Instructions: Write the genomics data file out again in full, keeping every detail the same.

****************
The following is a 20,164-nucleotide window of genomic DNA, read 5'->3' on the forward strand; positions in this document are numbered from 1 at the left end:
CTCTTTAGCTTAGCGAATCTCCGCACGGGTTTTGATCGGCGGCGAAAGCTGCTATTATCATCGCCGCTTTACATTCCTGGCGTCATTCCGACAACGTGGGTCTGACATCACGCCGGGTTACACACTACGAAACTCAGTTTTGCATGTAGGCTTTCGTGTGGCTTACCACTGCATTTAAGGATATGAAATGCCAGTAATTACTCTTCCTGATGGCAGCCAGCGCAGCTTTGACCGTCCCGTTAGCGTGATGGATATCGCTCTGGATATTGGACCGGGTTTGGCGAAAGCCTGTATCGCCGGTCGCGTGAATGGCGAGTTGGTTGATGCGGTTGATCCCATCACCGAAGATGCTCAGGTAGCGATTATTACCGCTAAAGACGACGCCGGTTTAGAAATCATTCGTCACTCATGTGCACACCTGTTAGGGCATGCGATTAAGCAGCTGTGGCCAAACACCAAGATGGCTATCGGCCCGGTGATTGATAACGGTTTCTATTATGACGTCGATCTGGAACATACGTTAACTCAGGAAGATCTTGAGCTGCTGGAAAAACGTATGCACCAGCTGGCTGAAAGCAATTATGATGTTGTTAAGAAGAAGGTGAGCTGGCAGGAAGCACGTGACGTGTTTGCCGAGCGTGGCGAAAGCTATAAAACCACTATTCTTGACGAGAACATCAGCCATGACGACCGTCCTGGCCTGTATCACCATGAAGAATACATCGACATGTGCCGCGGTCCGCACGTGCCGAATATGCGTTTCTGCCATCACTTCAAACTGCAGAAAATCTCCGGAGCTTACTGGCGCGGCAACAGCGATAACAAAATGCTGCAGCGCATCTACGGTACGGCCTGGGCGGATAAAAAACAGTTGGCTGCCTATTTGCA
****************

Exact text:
The following is a 20,164-nucleotide window of genomic DNA, read 5'->3' on the forward strand; positions in this document are numbered from 1 at the left end:
CTCTTTAGCTTAGCGAATCTCCGCACGGGTTTTGATCGGCGGCGAAAGCTGCTATTATCATCGCCGCTTTACATTCCTGGCGTCATTCCGACAACGTGGGTCTGACATCACGCCGGGTTACACACTACGAAACTCAGTTTTGCATGTAGGCTTTCGTGTGGCTTACCACTGCATTTAAGGATATGAAATGCCAGTAATTACTCTTCCTGATGGCAGCCAGCGCAGCTTTGACCGTCCCGTTAGCGTGATGGATATCGCTCTGGATATTGGACCGGGTTTGGCGAAAGCCTGTATCGCCGGTCGCGTGAATGGCGAGTTGGTTGATGCGGTTGATCCCATCACCGAAGATGCTCAGGTAGCGATTATTACCGCTAAAGACGACGCCGGTTTAGAAATCATTCGTCACTCATGTGCACACCTGTTAGGGCATGCGATTAAGCAGCTGTGGCCAAACACCAAGATGGCTATCGGCCCGGTGATTGATAACGGTTTCTATTATGACGTCGATCTGGAACATACGTTAACTCAGGAAGATCTTGAGCTGCTGGAAAAACGTATGCACCAGCTGGCTGAAAGCAATTATGATGTTGTTAAGAAGAAGGTGAGCTGGCAGGAAGCACGTGACGTGTTTGCCGAGCGTGGCGAAAGCTATAAAACCACTATTCTTGACGAGAACATCAGCCATGACGACCGTCCTGGCCTGTATCACCATGAAGAATACATCGACATGTGCCGCGGTCCGCACGTGCCGAATATGCGTTTCTGCCATCACTTCAAACTGCAGAAAATCTCCGGAGCTTACTGGCGCGGCAACAGCGATAACAAAATGCTGCAGCGCATCTACGGTACGGCCTGGGCGGATAAAAAACAGTTGGCTGCCTATTTGCA